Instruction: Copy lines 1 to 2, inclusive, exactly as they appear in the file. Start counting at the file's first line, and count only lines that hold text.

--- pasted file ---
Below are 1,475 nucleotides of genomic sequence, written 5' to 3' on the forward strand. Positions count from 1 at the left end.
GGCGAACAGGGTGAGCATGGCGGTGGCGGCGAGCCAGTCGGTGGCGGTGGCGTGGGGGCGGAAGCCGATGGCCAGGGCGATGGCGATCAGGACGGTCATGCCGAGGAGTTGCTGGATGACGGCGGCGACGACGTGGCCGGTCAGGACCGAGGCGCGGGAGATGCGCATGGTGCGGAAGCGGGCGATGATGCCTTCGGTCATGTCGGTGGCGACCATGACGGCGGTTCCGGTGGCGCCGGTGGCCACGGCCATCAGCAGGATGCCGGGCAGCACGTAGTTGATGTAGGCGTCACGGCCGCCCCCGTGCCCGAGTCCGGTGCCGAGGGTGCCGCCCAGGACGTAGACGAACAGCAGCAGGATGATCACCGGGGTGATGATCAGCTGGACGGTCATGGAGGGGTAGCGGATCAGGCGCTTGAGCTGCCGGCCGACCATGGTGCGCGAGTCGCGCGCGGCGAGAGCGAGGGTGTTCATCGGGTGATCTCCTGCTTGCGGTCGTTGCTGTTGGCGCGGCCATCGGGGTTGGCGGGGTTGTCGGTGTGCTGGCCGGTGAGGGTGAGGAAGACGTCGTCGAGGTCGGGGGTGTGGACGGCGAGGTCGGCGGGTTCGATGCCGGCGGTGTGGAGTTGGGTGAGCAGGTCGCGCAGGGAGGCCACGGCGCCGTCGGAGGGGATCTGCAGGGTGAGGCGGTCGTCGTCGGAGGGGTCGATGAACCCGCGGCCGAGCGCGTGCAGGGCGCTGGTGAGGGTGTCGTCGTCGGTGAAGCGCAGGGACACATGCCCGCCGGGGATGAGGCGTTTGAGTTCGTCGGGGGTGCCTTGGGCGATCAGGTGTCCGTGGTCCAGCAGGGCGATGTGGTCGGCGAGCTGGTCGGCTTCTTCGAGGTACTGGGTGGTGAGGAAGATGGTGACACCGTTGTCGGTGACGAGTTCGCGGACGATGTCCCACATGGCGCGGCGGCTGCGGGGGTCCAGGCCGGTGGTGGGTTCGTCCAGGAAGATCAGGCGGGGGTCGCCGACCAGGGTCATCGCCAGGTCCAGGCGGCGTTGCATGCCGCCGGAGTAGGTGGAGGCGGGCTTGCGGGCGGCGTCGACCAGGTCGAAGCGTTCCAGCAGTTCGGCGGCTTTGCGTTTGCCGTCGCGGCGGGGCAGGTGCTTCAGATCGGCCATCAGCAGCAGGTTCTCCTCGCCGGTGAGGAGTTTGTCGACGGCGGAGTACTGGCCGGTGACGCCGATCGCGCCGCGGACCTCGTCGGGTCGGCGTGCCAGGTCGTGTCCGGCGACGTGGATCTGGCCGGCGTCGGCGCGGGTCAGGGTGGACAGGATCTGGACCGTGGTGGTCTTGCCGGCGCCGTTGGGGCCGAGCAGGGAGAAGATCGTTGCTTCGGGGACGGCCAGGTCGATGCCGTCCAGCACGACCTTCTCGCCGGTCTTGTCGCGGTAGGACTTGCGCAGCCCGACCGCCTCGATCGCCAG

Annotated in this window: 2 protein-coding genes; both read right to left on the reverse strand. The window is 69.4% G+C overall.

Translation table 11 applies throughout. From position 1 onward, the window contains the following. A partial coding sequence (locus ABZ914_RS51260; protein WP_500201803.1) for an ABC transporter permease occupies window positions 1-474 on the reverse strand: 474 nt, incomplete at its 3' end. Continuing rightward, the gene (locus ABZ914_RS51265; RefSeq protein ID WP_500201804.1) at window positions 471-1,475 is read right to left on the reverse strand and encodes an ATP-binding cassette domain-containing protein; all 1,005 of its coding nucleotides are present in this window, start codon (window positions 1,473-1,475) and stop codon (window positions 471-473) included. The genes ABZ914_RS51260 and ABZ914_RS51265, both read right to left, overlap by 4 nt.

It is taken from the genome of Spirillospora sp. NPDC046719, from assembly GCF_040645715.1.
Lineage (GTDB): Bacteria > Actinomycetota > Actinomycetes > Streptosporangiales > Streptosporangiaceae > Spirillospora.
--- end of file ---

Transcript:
Below are 1,475 nucleotides of genomic sequence, written 5' to 3' on the forward strand. Positions count from 1 at the left end.
GGCGAACAGGGTGAGCATGGCGGTGGCGGCGAGCCAGTCGGTGGCGGTGGCGTGGGGGCGGAAGCCGATGGCCAGGGCGATGGCGATCAGGACGGTCATGCCGAGGAGTTGCTGGATGACGGCGGCGACGACGTGGCCGGTCAGGACCGAGGCGCGGGAGATGCGCATGGTGCGGAAGCGGGCGATGATGCCTTCGGTCATGTCGGTGGCGACCATGACGGCGGTTCCGGTGGCGCCGGTGGCCACGGCCATCAGCAGGATGCCGGGCAGCACGTAGTTGATGTAGGCGTCACGGCCGCCCCCGTGCCCGAGTCCGGTGCCGAGGGTGCCGCCCAGGACGTAGACGAACAGCAGCAGGATGATCACCGGGGTGATGATCAGCTGGACGGTCATGGAGGGGTAGCGGATCAGGCGCTTGAGCTGCCGGCCGACCATGGTGCGCGAGTCGCGCGCGGCGAGAGCGAGGGTGTTCATCGGGTGATCTCCTGCTTGCGGTCGTTGCTGTTGGCGCGGCCATCGGGGTTGGCGGGGTTGTCGGTGTGCTGGCCGGTGAGGGTGAGGAAGACGTCGTCGAGGTCGGGGGTGTGGACGGCGAGGTCGGCGGGTTCGATGCCGGCGGTGTGGAGTTGGGTGAGCAGGTCGCGCAGGGAGGCCACGGCGCCGTCGGAGGGGATCTGCAGGGTGAGGCGGTCGTCGTCGGAGGGGTCGATGAACCCGCGGCCGAGCGCGTGCAGGGCGCTGGTGAGGGTGTCGTCGTCGGTGAAGCGCAGGGACACATGCCCGCCGGGGATGAGGCGTTTGAGTTCGTCGGGGGTGCCTTGGGCGATCAGGTGTCCGTGGTCCAGCAGGGCGATGTGGTCGGCGAGCTGGTCGGCTTCTTCGAGGTACTGGGTGGTGAGGAAGATGGTGACACCGTTGTCGGTGACGAGTTCGCGGACGATGTCCCACATGGCGCGGCGGCTGCGGGGGTCCAGGCCGGTGGTGGGTTCGTCCAGGAAGATCAGGCGGGGGTCGCCGACCAGGGTCATCGCCAGGTCCAGGCGGCGTTGCATGCCGCCGGAGTAGGTGGAGGCGGGCTTGCGGGCGGCGTCGACCAGGTCGAAGCGTTCCAGCAGTTCGGCGGCTTTGCGTTTGCCGTCGCGGCGGGGCAGGTGCTTCAGATCGGCCATCAGCAGCAGGTTCTCCTCGCCGGTGAGGAGTTTGTCGACGGCGGAGTACTGGCCGGTGACGCCGATCGCGCCGCGGACCTCGTCGGGTCGGCGTGCCAGGTCGTGTCCGGCGACGTGGATCTGGCCGGCGTCGGCGCGGGTCAGGGTGGACAGGATCTGGACCGTGGTGGTCTTGCCGGCGCCGTTGGGGCCGAGCAGGGAGAAGATCGTTGCTTCGGGGACGGCCAGGTCGATGCCGTCCAGCACGACCTTCTCGCCGGTCTTGTCGCGGTAGGACTTGCGCAGCCCGACCGCCTCGATCGCCAG